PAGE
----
'GLOW' is an enjoyable, discerning romp through the 1980s - Metro US

‘GLOW’ is an enjoyable, discerning romp through the 1980s

Alison Brie Glow Season 1 Review

“GLOW” (premiering this Friday, June 23) tells the heartbreakingly human and heart wrenchingly funny story of the Glorious Ladies of Wrestling — inspired by a real-life show of the same name that ran from 1986 to 1989.

It’s a classic band of misfits story, set in the ‘80s, with hurdles that are as at home in that decade as this one. It stars Alison Brie as Ruth, at long last commanding a show of her own. An out of work actress, Ruth answers the casting call for “GLOW,” and instantly takes her tenacity and can-do attitude to learning the lost art of wrestling. 

The ten episode series that results is both a loving and critical gaze on the decade. “GLOW” wastes no time, tackling racial boundaries and hurdles of sexism from the get go. 

At its center, the show explores the fight for identity: Each wrestler is given a persona that riffs off of cultural stereotypes. The big black woman is the Welfare Queen. The Indian-American is Beirut, a Lebanese terrorist. And Ruth, well. Ruth, after a handful of episodes, discovers an identity all her own that we won’t spoil here. But trust, it similarly lacks in political correctness.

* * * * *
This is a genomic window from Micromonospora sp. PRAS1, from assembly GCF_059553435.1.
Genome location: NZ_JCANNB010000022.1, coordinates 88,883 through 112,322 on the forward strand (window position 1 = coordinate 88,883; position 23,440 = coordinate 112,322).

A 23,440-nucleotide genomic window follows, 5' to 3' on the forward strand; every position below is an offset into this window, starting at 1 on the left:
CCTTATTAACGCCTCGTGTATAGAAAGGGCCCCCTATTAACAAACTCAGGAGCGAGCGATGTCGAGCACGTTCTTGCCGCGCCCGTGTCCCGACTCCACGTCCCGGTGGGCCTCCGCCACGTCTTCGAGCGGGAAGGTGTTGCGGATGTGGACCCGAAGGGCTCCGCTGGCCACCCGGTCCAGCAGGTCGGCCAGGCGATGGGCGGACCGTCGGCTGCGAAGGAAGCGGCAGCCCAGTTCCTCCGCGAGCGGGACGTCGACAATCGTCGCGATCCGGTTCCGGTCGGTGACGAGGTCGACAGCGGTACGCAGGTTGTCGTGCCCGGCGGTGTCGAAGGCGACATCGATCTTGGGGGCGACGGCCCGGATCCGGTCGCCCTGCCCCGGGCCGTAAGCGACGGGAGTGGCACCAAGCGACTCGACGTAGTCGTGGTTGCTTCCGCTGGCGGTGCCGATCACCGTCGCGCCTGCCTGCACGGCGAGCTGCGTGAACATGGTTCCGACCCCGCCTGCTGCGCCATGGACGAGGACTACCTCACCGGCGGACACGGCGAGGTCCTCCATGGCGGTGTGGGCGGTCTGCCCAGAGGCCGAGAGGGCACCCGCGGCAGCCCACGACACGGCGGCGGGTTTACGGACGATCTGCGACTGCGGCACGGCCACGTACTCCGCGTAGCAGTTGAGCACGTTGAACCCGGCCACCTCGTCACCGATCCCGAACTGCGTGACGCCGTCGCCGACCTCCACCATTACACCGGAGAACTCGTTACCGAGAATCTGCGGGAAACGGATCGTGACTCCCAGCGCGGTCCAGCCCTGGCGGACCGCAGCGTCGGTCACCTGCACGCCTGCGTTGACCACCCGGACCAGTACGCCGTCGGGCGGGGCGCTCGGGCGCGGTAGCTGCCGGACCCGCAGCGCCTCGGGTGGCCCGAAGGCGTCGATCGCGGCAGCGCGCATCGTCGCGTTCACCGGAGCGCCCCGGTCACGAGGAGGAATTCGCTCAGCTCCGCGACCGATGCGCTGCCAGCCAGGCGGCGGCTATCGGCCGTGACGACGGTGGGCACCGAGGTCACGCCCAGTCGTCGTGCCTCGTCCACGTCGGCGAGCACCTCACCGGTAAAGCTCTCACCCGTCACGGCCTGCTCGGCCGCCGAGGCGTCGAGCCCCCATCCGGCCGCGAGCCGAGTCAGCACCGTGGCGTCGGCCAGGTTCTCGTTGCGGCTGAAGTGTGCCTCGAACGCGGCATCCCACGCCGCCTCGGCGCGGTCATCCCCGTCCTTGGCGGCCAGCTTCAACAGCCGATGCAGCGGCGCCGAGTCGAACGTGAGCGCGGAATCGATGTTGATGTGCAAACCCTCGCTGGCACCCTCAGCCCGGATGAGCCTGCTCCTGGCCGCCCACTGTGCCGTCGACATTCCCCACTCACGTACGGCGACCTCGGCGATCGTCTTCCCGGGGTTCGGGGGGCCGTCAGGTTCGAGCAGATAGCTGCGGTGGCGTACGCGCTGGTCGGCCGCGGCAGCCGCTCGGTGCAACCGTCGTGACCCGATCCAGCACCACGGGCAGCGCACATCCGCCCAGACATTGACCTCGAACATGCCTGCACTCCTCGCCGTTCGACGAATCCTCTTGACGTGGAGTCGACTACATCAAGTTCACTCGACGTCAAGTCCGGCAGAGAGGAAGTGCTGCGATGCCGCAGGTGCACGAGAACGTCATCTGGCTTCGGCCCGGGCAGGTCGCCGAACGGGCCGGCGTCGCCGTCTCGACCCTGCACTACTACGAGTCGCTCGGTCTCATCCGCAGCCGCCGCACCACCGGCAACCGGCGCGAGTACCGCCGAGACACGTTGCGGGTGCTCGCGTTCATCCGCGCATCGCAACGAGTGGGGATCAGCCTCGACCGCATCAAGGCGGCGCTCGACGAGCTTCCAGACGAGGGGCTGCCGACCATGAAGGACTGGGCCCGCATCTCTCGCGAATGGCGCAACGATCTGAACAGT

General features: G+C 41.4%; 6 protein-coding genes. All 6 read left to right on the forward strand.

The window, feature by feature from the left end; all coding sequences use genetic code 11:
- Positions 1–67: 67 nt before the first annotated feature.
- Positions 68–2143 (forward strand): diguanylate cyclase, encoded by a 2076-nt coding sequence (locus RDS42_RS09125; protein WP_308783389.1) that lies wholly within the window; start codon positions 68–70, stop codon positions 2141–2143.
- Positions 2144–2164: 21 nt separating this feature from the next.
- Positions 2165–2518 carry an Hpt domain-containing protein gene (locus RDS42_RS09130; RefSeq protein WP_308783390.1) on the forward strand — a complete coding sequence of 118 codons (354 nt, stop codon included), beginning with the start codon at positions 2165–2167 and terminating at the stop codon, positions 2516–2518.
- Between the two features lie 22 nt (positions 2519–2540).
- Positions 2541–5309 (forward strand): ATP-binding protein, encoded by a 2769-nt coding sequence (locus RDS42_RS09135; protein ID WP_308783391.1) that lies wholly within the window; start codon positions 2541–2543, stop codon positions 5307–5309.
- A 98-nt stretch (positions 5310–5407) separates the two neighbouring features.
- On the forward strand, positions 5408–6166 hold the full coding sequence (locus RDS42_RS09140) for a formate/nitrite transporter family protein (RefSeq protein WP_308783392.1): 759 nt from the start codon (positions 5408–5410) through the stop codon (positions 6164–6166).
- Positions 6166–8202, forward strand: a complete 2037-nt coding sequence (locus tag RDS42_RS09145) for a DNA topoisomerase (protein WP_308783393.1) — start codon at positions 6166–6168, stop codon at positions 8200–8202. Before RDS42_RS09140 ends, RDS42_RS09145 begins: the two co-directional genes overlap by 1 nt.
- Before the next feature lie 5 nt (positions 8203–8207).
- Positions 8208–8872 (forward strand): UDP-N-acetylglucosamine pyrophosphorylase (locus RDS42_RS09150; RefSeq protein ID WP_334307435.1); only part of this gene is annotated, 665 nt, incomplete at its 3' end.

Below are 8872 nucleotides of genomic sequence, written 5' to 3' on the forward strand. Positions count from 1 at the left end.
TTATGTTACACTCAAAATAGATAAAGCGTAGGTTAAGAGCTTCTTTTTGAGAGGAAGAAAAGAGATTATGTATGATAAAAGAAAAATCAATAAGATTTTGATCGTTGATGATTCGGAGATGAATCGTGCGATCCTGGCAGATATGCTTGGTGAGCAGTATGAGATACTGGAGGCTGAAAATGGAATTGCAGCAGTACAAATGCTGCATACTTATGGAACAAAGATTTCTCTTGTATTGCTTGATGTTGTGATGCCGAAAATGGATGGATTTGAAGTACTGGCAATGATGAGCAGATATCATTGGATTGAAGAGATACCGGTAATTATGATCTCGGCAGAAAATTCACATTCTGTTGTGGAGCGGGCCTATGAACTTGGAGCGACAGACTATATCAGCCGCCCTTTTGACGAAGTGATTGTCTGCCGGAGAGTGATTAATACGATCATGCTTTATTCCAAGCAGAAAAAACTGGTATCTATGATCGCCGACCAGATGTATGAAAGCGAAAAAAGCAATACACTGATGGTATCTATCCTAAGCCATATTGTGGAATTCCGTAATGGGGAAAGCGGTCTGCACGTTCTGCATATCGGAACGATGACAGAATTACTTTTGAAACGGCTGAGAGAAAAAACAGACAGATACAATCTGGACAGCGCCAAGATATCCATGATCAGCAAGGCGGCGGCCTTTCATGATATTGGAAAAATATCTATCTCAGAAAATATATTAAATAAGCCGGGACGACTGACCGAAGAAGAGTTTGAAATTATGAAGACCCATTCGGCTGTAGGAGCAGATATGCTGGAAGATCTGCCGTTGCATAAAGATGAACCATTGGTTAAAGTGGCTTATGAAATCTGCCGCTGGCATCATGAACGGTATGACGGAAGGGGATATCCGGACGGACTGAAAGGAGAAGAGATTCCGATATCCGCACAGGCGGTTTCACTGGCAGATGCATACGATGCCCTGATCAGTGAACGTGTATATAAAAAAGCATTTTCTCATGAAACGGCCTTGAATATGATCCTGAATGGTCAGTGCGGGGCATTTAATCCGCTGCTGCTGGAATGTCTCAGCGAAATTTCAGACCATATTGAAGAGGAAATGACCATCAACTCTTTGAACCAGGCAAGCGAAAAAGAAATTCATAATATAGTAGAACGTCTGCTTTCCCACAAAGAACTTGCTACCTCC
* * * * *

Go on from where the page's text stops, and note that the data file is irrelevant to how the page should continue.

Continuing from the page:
Alison Brie Glow Season 1 Review The Ring

For what it’s worth, Alison Brie is a very strong lead. (Light spoilers ahead.) In any other show, Ruth might be the antagonist. She sleeps with her friend Debbie’s (Betty Gilpin) husband, and the consequences follow her throughout the series. In someone else’s hands, “GLOW” would be from Debbie’s perspective, following her on a journey of forgiveness and acceptance, reclaiming herself as a new woman. But it isn’t any other show. 

Part of that is because of the women behind it. When  “GLOW “ reminds you of “Orange is the New Black,” that’s because Jenji Kohan, the creator behind “OITNB” is the executive producer; and one of the showrunners, Carly Mensch, is an “Orange” alum.

Perhaps because of that influence, the show repeatedly asks this question: Are these women reinforcing the stereotypes forced on them by society, and by Sam Sylvia (a delightful, coked out Marc Maron), a B-movie writer/director turned prospective women’s wrestling show director? ? Or are they making them their own?

Unlikely bonds are formed and the tangle of the relationships between women is tirelessly explored, making “GLOW” a very enjoyable show. And perhaps most importantly, it will make you thankful that the time for spandex leotards is long gone.

Watching Brie’s vulnerable, overachiever Ruth — a character who is oftentimes frankly, the worst — also may make you wonder, why she didn’t get her own leading role sooner.

Follow Rachael Vaughan Clemmons on Twitter — @rachaelclemz

More from our Sister Sites